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FDA Drug Safety Communication: Possible increased risk of fractures of the hip, wrist, and spine with the use of proton pump inhibitors
FDA has determined an osteoporosis and fracture warning on the over-the-counter (OTC) proton pump inhibitor (PPI) medication “Drug Facts” label is not indicated at this time. Following a thorough review of available safety data, FDA has concluded that fracture risk with short-term, low dose PPI use is unlikely.
The available data show that patients at highest risk for fractures received high doses of prescription PPIs (higher than OTC PPI doses) and/or used a PPI for one year or more.
In contrast to prescription PPIs, OTC PPIs are marketed at low doses and are only intended for a 14 day course of treatment up to 3 times per year. FDA acknowledges that consumers, either on their own, or based on a healthcare professional’s recommendation, may take these products for periods of time that exceed the directions on the OTC label. Healthcare professionals should be aware of the risk for fracture if they are recommending use of OTC PPIs at higher doses or for longer periods of time than in the OTC PPI label.
[05-25-2010] The U.S. Food and Drug Administration (FDA) is revising the prescription and over-the-counter (OTC) labels for a class of drugs called proton pump inhibitors to include new safety information about a possible increased risk of fractures of the hip, wrist, and spine with the use of these medications.
Proton pump inhibitors work by reducing the amount of acid in the stomach. Nexium, Dexilant, Prilosec, Zegerid, Prevacid, Protonix, Aciphex, and Vimovo are available by prescription to treat conditions such as gastroesophageal reflux disease (GERD), stomach and small intestine ulcers, and inflammation of the esophagus. Prilosec OTC, Zegerid OTC, and Prevacid 24HR are sold over-the-counter (OTC) for the treatment of frequent heartburn.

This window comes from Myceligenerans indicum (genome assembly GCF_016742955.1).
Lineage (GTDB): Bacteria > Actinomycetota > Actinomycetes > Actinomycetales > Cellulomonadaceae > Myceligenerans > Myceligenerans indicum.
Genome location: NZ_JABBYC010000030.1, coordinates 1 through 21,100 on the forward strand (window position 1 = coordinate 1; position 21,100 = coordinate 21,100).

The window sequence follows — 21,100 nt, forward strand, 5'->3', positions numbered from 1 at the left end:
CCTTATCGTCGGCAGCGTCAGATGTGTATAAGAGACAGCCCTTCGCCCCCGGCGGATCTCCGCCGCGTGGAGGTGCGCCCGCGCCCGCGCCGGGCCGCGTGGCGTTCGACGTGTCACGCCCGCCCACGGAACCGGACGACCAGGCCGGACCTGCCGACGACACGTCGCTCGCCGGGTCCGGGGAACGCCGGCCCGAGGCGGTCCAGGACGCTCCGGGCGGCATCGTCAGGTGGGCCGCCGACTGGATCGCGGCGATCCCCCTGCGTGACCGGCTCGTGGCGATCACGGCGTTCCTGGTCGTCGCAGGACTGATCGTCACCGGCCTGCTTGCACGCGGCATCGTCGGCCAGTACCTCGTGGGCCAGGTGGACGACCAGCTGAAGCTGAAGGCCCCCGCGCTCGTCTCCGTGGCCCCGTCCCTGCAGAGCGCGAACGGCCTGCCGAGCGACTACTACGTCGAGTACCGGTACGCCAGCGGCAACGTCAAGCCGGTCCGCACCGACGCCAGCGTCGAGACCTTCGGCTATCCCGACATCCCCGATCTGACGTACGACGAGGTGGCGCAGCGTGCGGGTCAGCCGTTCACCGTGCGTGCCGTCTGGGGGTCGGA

The new safety information is based on FDA’s review of several epidemiological studies that reported an increased risk of fractures of the hip, wrist, and spine with proton pump inhibitor use. Some studies found that those at greatest risk for these fractures received high doses of proton pump inhibitors or used them for one year or more (see Data Summary section).The majority of the studies evaluated individuals 50 years of age or older and the increased risk of fracture primarily was observed in this age group.
While the greatest increased risk for fractures in these studies involved people who had been taking prescription proton pump inhibitors for at least one year or who had been taking high doses of the prescription medications (not available over-the-counter), as a precaution, the “Drug Facts” label on the OTC proton pump inhibitors (indicated for 14 days of continuous use) also is being revised to include information about this risk.
Healthcare professionals and users of proton pump inhibitors should be aware of the possible increased risk of fractures of the hip, wrist, and spine with the use of proton pump inhibitors, and weigh the known benefits against the potential risks when deciding to use them.
- Proton pump inhibitors are effective in treating a variety of gastrointestinal disorders. Do not stop taking your proton pump inhibitor unless told to do so by your healthcare professional.
- Be aware that an increased risk of fractures of the hip, wrist, and spine has been reported in some studies of patients using proton pump inhibitors. The greatest increased risk for these fractures was seen in patients who receive high doses of these medications or use them longer (a year or more).
- Read and follow thedirections onthe OTC Drug Facts label, when considering use of OTC proton pump inhibitors.
- Be aware that the OTC proton pump inhibitors should only be used as directed for 14 days for the treatment of frequent heartburn. If your heartburn continues, talk to your healthcare professional. No more than three 14-day treatment courses should be used in one year.